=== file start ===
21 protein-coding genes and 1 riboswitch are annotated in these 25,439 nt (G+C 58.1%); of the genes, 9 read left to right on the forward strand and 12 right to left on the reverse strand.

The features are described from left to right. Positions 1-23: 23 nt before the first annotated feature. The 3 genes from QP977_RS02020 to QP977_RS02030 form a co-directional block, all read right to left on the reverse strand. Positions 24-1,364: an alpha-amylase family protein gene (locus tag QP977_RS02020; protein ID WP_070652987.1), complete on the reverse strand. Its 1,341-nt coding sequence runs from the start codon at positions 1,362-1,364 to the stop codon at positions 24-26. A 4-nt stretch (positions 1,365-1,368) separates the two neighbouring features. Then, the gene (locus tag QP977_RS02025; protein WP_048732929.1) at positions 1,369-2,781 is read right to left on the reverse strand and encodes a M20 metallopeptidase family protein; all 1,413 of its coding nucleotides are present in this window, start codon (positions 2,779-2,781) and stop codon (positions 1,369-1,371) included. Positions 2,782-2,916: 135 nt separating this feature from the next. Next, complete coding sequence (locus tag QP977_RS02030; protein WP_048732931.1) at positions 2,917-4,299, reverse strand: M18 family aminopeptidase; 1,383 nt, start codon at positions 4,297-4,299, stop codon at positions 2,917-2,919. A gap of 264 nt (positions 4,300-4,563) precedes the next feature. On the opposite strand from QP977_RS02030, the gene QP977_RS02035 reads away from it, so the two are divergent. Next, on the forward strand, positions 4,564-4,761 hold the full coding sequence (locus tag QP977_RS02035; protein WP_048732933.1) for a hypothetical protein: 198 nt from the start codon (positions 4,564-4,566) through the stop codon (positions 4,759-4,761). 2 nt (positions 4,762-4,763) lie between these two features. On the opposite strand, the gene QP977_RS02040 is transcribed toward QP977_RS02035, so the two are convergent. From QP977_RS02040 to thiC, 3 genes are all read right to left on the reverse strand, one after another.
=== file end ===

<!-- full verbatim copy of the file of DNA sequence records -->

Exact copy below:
21 protein-coding genes and 1 riboswitch are annotated in these 25,439 nt (G+C 58.1%); of the genes, 9 read left to right on the forward strand and 12 right to left on the reverse strand.

The features are described from left to right. Positions 1-23: 23 nt before the first annotated feature. The 3 genes from QP977_RS02020 to QP977_RS02030 form a co-directional block, all read right to left on the reverse strand. Positions 24-1,364: an alpha-amylase family protein gene (locus tag QP977_RS02020; protein ID WP_070652987.1), complete on the reverse strand. Its 1,341-nt coding sequence runs from the start codon at positions 1,362-1,364 to the stop codon at positions 24-26. A 4-nt stretch (positions 1,365-1,368) separates the two neighbouring features. Then, the gene (locus tag QP977_RS02025; protein WP_048732929.1) at positions 1,369-2,781 is read right to left on the reverse strand and encodes a M20 metallopeptidase family protein; all 1,413 of its coding nucleotides are present in this window, start codon (positions 2,779-2,781) and stop codon (positions 1,369-1,371) included. Positions 2,782-2,916: 135 nt separating this feature from the next. Next, complete coding sequence (locus tag QP977_RS02030; protein WP_048732931.1) at positions 2,917-4,299, reverse strand: M18 family aminopeptidase; 1,383 nt, start codon at positions 4,297-4,299, stop codon at positions 2,917-2,919. A gap of 264 nt (positions 4,300-4,563) precedes the next feature. On the opposite strand from QP977_RS02030, the gene QP977_RS02035 reads away from it, so the two are divergent. Next, on the forward strand, positions 4,564-4,761 hold the full coding sequence (locus tag QP977_RS02035; protein WP_048732933.1) for a hypothetical protein: 198 nt from the start codon (positions 4,564-4,566) through the stop codon (positions 4,759-4,761). 2 nt (positions 4,762-4,763) lie between these two features. On the opposite strand, the gene QP977_RS02040 is transcribed toward QP977_RS02035, so the two are convergent. From QP977_RS02040 to thiC, 3 genes are all read right to left on the reverse strand, one after another.